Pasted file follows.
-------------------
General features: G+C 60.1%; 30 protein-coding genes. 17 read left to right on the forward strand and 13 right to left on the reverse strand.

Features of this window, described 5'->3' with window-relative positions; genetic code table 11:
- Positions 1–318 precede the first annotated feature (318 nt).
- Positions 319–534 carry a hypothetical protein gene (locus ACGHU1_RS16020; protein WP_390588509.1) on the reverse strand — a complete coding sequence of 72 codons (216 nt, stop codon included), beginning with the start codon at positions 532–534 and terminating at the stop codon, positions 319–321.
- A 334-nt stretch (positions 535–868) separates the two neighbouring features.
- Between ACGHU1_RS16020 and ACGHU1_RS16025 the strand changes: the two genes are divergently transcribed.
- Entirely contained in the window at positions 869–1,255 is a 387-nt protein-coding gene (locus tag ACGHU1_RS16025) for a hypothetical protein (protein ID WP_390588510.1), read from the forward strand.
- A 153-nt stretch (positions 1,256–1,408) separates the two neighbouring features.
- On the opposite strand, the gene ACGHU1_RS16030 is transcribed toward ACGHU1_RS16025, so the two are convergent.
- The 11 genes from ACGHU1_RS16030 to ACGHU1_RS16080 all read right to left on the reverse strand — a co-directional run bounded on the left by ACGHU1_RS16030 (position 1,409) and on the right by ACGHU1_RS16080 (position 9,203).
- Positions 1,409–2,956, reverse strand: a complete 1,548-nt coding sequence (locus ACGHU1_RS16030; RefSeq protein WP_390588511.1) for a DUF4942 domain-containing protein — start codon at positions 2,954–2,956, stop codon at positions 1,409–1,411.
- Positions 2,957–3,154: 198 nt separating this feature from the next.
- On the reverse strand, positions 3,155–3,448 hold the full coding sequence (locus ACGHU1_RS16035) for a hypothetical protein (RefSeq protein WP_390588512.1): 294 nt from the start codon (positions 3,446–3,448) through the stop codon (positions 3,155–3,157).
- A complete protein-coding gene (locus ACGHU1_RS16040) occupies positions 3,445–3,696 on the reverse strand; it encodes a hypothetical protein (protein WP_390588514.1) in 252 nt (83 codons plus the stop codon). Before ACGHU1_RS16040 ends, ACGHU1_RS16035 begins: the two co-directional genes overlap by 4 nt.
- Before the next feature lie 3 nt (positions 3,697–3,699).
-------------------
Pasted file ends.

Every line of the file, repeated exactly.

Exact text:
General features: G+C 60.1%; 30 protein-coding genes. 17 read left to right on the forward strand and 13 right to left on the reverse strand.

Features of this window, described 5'->3' with window-relative positions; genetic code table 11:
- Positions 1–318 precede the first annotated feature (318 nt).
- Positions 319–534 carry a hypothetical protein gene (locus ACGHU1_RS16020; protein WP_390588509.1) on the reverse strand — a complete coding sequence of 72 codons (216 nt, stop codon included), beginning with the start codon at positions 532–534 and terminating at the stop codon, positions 319–321.
- A 334-nt stretch (positions 535–868) separates the two neighbouring features.
- Between ACGHU1_RS16020 and ACGHU1_RS16025 the strand changes: the two genes are divergently transcribed.
- Entirely contained in the window at positions 869–1,255 is a 387-nt protein-coding gene (locus tag ACGHU1_RS16025) for a hypothetical protein (protein ID WP_390588510.1), read from the forward strand.
- A 153-nt stretch (positions 1,256–1,408) separates the two neighbouring features.
- On the opposite strand, the gene ACGHU1_RS16030 is transcribed toward ACGHU1_RS16025, so the two are convergent.
- The 11 genes from ACGHU1_RS16030 to ACGHU1_RS16080 all read right to left on the reverse strand — a co-directional run bounded on the left by ACGHU1_RS16030 (position 1,409) and on the right by ACGHU1_RS16080 (position 9,203).
- Positions 1,409–2,956, reverse strand: a complete 1,548-nt coding sequence (locus ACGHU1_RS16030; RefSeq protein WP_390588511.1) for a DUF4942 domain-containing protein — start codon at positions 2,954–2,956, stop codon at positions 1,409–1,411.
- Positions 2,957–3,154: 198 nt separating this feature from the next.
- On the reverse strand, positions 3,155–3,448 hold the full coding sequence (locus ACGHU1_RS16035) for a hypothetical protein (RefSeq protein WP_390588512.1): 294 nt from the start codon (positions 3,446–3,448) through the stop codon (positions 3,155–3,157).
- A complete protein-coding gene (locus ACGHU1_RS16040) occupies positions 3,445–3,696 on the reverse strand; it encodes a hypothetical protein (protein WP_390588514.1) in 252 nt (83 codons plus the stop codon). Before ACGHU1_RS16040 ends, ACGHU1_RS16035 begins: the two co-directional genes overlap by 4 nt.
- Before the next feature lie 3 nt (positions 3,697–3,699).